I assure you, senators, there are no words to explain this devastation. I’ve always hoped it would get better on our roadways and that people would learn that you do not drink and driver, but the current state is unacceptable.

I encourage all senators to vote in favour of re-implementing mandatory alcohol screening into this legislation to make your drive, as well as that of all of your loved ones, safer. Make no mistake: Lives depend on this.

The Hon. the Speaker pro tempore: Senator Boniface, would you accept some questions?

Senator Boniface: Yes.

Senator Eggleton: I agree with your closing comment that the current situation is unacceptable and we need to do things to cut down on impaired driving. I’m just not sure this is the right tool. You talk about these other figures and these other countries, but I don’t know whether the situations are exactly the same. They might have other measures and laws — I don’t really know that we could accomplish the same thing.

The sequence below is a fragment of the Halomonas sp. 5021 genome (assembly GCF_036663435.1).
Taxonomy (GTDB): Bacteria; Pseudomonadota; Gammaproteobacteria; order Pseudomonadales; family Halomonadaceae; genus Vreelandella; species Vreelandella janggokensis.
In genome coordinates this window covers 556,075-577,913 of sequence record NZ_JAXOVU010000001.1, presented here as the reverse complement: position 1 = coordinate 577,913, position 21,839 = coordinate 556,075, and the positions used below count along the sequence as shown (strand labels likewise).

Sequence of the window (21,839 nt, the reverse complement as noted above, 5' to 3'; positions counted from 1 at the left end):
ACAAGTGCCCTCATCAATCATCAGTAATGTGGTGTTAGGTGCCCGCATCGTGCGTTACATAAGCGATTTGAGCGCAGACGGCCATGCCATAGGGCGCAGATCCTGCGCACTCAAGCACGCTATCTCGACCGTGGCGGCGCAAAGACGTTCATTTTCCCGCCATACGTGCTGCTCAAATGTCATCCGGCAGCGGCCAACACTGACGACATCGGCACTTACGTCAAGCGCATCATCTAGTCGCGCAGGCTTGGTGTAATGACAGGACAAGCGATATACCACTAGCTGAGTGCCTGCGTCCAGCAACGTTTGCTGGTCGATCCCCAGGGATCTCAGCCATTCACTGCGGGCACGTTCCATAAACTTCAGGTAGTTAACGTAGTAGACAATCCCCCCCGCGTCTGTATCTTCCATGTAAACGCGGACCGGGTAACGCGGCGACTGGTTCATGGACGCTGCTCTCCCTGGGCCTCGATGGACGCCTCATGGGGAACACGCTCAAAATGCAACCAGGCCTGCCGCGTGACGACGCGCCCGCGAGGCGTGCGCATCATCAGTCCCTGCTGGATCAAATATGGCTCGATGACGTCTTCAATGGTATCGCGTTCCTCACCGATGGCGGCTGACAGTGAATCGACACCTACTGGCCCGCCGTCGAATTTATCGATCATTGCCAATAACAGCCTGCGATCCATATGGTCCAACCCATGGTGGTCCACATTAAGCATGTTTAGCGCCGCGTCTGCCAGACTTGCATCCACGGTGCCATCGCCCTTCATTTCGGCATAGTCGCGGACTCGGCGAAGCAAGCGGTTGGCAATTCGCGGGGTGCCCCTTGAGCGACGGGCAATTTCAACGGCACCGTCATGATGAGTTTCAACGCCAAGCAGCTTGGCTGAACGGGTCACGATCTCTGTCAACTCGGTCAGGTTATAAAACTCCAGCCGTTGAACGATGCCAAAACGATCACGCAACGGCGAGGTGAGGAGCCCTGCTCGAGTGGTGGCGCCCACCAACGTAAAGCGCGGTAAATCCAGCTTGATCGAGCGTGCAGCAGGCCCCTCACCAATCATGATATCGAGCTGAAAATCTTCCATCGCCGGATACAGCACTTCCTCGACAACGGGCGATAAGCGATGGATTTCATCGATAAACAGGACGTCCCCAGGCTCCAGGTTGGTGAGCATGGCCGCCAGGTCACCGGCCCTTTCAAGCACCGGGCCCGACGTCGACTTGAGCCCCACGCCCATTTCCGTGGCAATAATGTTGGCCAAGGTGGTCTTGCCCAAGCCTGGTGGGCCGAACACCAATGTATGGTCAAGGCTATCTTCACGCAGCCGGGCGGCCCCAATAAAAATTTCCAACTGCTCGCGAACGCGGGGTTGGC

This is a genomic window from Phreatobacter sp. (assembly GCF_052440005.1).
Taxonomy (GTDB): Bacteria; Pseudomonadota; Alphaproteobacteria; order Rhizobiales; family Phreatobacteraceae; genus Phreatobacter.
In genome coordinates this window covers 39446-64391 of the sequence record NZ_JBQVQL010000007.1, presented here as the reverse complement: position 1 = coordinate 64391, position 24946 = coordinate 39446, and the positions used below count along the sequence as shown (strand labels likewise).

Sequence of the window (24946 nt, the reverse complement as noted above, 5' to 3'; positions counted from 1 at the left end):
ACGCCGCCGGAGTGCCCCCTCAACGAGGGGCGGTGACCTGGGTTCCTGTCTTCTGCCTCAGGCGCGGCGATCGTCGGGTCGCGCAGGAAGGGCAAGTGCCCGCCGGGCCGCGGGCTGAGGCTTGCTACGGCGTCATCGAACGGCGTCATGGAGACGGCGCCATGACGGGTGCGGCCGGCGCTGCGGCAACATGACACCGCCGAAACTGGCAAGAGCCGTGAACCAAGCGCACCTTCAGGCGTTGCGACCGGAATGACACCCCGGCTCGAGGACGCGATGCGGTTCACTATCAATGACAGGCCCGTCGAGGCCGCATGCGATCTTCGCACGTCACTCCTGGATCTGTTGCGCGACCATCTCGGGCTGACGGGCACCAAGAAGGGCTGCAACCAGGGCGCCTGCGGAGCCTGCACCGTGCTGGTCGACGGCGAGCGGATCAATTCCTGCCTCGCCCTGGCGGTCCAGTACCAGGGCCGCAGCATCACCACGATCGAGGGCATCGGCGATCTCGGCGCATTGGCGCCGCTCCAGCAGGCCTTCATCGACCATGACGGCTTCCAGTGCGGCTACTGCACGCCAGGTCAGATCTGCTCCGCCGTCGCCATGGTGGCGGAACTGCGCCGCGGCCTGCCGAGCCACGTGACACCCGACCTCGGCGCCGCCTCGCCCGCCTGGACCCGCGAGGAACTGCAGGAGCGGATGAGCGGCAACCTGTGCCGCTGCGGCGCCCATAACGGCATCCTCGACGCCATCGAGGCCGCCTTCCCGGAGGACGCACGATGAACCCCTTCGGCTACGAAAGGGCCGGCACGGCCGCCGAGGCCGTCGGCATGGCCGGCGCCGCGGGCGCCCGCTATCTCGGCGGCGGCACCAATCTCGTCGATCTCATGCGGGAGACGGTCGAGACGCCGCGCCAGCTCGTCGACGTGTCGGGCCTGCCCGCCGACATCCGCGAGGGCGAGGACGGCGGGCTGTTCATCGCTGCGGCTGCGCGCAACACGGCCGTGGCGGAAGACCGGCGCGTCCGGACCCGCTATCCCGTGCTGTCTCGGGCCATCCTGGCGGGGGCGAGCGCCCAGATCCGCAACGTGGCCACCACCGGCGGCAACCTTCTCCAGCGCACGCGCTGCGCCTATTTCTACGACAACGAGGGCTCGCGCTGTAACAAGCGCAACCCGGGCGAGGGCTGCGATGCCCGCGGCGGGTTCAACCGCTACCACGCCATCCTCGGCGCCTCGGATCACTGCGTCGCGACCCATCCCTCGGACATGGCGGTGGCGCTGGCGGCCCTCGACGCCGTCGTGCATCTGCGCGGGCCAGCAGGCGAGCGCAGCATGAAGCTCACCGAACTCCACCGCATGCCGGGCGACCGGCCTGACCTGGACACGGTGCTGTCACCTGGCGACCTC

We hear all the time about people that have gone out and killed other people on the roads. I’m not aware of any of them who went through a random mandatory test and then went out on that same drive. I’m not aware of that kind of statistic, so I’m not sure this is the right way to cut down on the number. I agree we need to find ways to cut down on the number. Maybe we need self-administered Breathalyzer instruments that are more readily available. You already said that people consciously talk about this issue. I’m not sure this is the right instrument.